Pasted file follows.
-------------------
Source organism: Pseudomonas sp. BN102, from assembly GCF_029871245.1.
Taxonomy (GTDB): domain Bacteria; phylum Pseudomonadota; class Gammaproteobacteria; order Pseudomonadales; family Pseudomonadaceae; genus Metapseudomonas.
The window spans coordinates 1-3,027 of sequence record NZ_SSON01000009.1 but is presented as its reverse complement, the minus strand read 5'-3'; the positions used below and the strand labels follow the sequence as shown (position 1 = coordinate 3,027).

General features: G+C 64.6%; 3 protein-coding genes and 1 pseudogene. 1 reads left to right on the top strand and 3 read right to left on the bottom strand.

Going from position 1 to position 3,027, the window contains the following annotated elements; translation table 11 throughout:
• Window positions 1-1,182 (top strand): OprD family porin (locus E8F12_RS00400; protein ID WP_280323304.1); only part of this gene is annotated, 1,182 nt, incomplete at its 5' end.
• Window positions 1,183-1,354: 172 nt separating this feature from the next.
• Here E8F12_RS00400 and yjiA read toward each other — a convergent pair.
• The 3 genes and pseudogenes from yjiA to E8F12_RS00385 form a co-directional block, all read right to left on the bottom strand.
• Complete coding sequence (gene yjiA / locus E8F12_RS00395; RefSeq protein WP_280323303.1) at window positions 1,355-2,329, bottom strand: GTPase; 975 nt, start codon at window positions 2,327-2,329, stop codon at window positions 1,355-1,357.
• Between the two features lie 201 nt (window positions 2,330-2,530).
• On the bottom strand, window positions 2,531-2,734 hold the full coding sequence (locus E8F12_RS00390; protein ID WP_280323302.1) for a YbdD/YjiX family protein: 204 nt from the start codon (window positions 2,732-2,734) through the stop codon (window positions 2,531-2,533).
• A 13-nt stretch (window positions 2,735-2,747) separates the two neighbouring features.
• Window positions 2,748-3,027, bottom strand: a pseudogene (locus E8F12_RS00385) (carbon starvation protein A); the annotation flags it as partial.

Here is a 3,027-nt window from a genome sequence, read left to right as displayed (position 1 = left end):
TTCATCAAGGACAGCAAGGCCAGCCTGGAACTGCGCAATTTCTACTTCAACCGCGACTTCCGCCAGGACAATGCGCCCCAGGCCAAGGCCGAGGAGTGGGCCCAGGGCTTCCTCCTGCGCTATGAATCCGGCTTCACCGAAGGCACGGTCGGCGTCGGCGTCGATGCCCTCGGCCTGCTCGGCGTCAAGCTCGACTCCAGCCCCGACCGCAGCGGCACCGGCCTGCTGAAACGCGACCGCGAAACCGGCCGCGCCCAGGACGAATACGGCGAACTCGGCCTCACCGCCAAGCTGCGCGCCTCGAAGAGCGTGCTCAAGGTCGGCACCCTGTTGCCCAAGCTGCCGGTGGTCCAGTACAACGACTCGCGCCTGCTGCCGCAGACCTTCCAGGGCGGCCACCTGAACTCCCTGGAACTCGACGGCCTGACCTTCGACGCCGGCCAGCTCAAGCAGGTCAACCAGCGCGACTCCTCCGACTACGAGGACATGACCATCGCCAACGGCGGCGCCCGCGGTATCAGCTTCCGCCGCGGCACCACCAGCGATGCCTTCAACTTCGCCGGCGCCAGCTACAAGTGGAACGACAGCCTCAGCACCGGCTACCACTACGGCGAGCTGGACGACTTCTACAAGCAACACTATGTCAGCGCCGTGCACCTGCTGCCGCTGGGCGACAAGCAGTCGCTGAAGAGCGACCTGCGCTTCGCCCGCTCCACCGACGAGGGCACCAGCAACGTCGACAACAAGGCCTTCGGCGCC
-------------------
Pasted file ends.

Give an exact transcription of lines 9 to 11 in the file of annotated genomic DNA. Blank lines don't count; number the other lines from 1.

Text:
• The 3 genes and pseudogenes from yjiA to E8F12_RS00385 form a co-directional block, all read right to left on the bottom strand.
• Complete coding sequence (gene yjiA / locus E8F12_RS00395; RefSeq protein WP_280323303.1) at window positions 1,355-2,329, bottom strand: GTPase; 975 nt, start codon at window positions 2,327-2,329, stop codon at window positions 1,355-1,357.
• Between the two features lie 201 nt (window positions 2,330-2,530).